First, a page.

When describing the two possessions in which the Youngs take pride—Jim's watch and Della's hair—the narrator makes an allusion to two figures from the Bible, the Queen of Sheba and King Solomon, which is also an instance of hyperbole:
"Had the Queen of Sheba lived in the flat across the airshaft, Della would have let her hair hang out the window some day to dry just to depreciate Her Majesty's jewels and gifts. Had King Solomon been the janitor, with all his treasures piled up in the basement, Jim would have pulled out his watch every time he passed, just to see him pluck at his beard from envy."
In the Hebrew Bible/Old Testament book of 1 Kings, the Queen of Sheba was said to have journeyed from an Arabian kingdom (perhaps modern-day Yemen) to bring costly gifts—such as spices, gold, and precious stones—to Israel's King Solomon. King Solomon is described in 1 Kings and other Hebrew Bible historical books as renowned for his great wisdom and unsurpassed wealth.
These allusions are obviously hyperbolic and fanciful. For one thing, these biblical figures lived thousands of years ago, in the 900s B.C.E., not in a 20th-century American city. For another, given these monarchs' tremendous wealth, they certainly wouldn't have lived or worked in cheap apartment buildings like the one the Youngs live in. To the Queen of Sheba or King Solomon, neither Della's long, beautiful hair nor Jim's heirloom watch would have warranted a second glance, much less "depreciate[d]" the Queen's treasures or provoked Solomon's envy.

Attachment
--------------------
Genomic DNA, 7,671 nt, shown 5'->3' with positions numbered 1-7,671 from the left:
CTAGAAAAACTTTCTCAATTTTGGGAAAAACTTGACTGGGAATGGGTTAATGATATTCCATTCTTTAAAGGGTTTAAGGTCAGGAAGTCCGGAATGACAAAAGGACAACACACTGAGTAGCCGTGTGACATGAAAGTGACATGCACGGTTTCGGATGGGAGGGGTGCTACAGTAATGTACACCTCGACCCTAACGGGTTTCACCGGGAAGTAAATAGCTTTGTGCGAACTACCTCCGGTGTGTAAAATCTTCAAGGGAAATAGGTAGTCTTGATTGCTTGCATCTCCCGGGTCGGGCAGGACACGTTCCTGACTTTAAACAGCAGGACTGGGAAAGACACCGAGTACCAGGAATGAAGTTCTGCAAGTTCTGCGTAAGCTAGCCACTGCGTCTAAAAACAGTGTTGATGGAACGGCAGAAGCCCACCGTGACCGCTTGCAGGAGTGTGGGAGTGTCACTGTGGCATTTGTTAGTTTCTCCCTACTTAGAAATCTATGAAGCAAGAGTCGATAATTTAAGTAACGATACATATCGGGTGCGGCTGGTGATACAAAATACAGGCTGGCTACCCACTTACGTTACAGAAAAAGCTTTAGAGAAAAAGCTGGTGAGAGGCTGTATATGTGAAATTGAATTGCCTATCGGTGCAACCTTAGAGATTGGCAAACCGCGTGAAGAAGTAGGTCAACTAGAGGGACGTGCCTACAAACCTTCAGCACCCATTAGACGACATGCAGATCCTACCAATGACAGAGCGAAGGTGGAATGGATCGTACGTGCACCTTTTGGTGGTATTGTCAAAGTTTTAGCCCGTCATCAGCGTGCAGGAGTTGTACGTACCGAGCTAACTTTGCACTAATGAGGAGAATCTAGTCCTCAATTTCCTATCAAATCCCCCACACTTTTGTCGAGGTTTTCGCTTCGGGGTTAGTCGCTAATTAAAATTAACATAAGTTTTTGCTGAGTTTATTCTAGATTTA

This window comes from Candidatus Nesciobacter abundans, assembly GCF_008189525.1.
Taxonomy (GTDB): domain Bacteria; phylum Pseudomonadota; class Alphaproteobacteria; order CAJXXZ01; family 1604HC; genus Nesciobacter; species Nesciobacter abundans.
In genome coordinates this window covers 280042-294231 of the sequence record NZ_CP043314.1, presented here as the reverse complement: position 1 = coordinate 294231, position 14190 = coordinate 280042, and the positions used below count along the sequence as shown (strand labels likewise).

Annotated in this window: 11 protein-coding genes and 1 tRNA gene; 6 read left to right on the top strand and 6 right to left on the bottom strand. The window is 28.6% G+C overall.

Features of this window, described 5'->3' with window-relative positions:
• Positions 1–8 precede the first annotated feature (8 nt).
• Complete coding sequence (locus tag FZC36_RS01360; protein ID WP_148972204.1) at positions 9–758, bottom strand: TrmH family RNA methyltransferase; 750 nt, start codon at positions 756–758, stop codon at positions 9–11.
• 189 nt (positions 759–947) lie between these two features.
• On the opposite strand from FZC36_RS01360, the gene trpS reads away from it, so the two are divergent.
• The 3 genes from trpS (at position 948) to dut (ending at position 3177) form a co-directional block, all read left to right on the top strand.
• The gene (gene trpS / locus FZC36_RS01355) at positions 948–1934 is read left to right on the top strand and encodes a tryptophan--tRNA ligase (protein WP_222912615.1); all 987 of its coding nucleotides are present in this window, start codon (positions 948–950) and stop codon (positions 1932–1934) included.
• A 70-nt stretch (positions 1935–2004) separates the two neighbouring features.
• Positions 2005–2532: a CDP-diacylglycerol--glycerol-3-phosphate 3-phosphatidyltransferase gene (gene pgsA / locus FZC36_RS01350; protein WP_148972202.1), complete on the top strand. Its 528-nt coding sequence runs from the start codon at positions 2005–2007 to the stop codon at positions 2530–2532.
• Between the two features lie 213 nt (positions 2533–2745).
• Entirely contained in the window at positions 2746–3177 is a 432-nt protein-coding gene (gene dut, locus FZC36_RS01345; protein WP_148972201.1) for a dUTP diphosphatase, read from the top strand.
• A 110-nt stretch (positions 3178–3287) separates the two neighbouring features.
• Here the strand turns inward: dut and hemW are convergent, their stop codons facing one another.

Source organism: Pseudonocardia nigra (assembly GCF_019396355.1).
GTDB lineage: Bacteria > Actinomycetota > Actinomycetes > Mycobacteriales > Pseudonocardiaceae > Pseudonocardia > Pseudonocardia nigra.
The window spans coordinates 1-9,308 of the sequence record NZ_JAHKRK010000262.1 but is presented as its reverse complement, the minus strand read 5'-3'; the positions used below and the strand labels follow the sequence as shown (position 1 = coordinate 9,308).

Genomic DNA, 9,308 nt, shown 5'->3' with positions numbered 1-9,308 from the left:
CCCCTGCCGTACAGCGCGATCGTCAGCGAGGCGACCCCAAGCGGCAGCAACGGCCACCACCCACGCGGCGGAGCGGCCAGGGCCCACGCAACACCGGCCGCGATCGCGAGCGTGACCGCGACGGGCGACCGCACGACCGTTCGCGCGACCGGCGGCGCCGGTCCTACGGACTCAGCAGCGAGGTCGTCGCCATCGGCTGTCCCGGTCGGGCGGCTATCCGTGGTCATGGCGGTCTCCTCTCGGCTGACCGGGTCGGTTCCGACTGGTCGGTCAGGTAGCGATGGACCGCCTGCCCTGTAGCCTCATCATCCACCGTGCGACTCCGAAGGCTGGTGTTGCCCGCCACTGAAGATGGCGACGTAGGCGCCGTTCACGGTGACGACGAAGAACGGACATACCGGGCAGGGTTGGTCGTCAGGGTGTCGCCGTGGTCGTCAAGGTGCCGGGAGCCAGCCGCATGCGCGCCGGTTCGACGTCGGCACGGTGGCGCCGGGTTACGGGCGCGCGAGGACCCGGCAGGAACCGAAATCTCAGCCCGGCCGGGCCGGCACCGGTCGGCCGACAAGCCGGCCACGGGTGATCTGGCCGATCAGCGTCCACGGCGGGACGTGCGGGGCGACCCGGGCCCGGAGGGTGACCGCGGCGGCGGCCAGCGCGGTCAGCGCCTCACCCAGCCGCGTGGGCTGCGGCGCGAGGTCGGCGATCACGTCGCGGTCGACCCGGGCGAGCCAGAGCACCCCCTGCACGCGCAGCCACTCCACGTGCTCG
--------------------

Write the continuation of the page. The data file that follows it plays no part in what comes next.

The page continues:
The story is using humorous exaggeration to show how precious these items are to Jim and Della. The hyperbole helps underscore the point that the watch and hair are inestimably valuable, especially in the couple's drab, financially strained circumstances. By imaginatively placing these fabulously rich figures into the Youngs' poor surroundings, the allusion sets up the story's eventual twist and its lesson that true wealth doesn't consist in material possessions.
At the end of the story, after Jim and Della have exchanged their useless gifts and realized the sacrifices they've made for each other, the story uses an allusion to the biblical "magi" to explain the nature of true generosity.
The magi, as you know, were wise men—wonderfully wise men—who brought gifts to the Babe in the manger. They invented the art of giving Christmas presents. Being wise, their gifts were no doubt wise ones [...]. And here I have lamely related to you the uneventful chronicle of two foolish children in a flat who most unwisely sacrificed for each other the greatest treasures of their house. But in a last word to the wise of these days let it be said that of all who give gifts these two were the wisest. [...] They are the magi.
The word "magi" comes from the Old Persian language via the Greek New Testament. The word refers to the "wise men from the East" in the Gospel of Matthew who journeyed to Bethlehem to honor the baby Jesus. The magi brought Jesus treasures of gold, frankincense, and myrrh. Such precious metals and costly spices were considered gifts fit for a king. The magi's gift-giving is believed to have inspired the Christian and broader cultural practice of exchanging gifts at Christmas.